Originally published July 26, 2012
A brief therapeutic intervention called motivational interviewing, administered over the telephone, was significantly more effective than a simple "check-in" call in getting Iraq and Afghanistan war veterans with mental health diagnoses to begin treatment for their conditions, in a study led by a physician at the San Francisco VA Medical Center and the University of California, San Francisco.
Participants receiving telephone motivational interviewing also were significantly more likely to stay in therapy, and reported reductions in marijuana use and a decreased sense of stigma associated with mental health treatment.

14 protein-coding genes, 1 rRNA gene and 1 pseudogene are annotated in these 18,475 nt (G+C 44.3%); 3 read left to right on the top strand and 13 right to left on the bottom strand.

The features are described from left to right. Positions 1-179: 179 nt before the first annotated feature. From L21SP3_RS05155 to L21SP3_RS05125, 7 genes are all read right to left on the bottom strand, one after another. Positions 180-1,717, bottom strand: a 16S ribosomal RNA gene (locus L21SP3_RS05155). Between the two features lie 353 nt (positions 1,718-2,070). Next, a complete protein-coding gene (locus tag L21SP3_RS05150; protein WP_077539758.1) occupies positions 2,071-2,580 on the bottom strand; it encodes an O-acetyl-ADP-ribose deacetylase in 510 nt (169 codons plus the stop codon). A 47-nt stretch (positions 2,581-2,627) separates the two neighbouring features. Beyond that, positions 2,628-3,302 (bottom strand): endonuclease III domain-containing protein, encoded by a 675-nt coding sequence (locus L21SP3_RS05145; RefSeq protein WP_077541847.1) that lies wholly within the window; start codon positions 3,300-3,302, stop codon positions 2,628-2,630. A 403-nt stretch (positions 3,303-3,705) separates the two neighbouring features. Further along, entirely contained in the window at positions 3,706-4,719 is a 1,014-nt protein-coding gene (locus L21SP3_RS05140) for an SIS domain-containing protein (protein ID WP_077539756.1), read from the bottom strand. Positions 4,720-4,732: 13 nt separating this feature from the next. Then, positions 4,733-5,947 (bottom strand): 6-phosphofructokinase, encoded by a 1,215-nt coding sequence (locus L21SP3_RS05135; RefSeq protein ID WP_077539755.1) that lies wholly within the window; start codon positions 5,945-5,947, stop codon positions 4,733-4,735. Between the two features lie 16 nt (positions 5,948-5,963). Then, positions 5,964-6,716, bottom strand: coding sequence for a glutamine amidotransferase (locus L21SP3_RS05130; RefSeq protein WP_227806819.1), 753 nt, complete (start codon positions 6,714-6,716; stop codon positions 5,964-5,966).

The study was published electronically recently in General Hospital Psychiatry (May 25, 2012).
Lead author Karen Seal, MD, MPH, director of the Integrated Care Clinic at SFVAMC and an associate professor of medicine and psychiatry at UCSF, noted that 52 percent of the approximately half-million Iraq and Afghanistan veterans currently being seen by the VA have one or more mental health diagnoses, including post-traumatic stress disorder, depression, anxiety or other related conditions.
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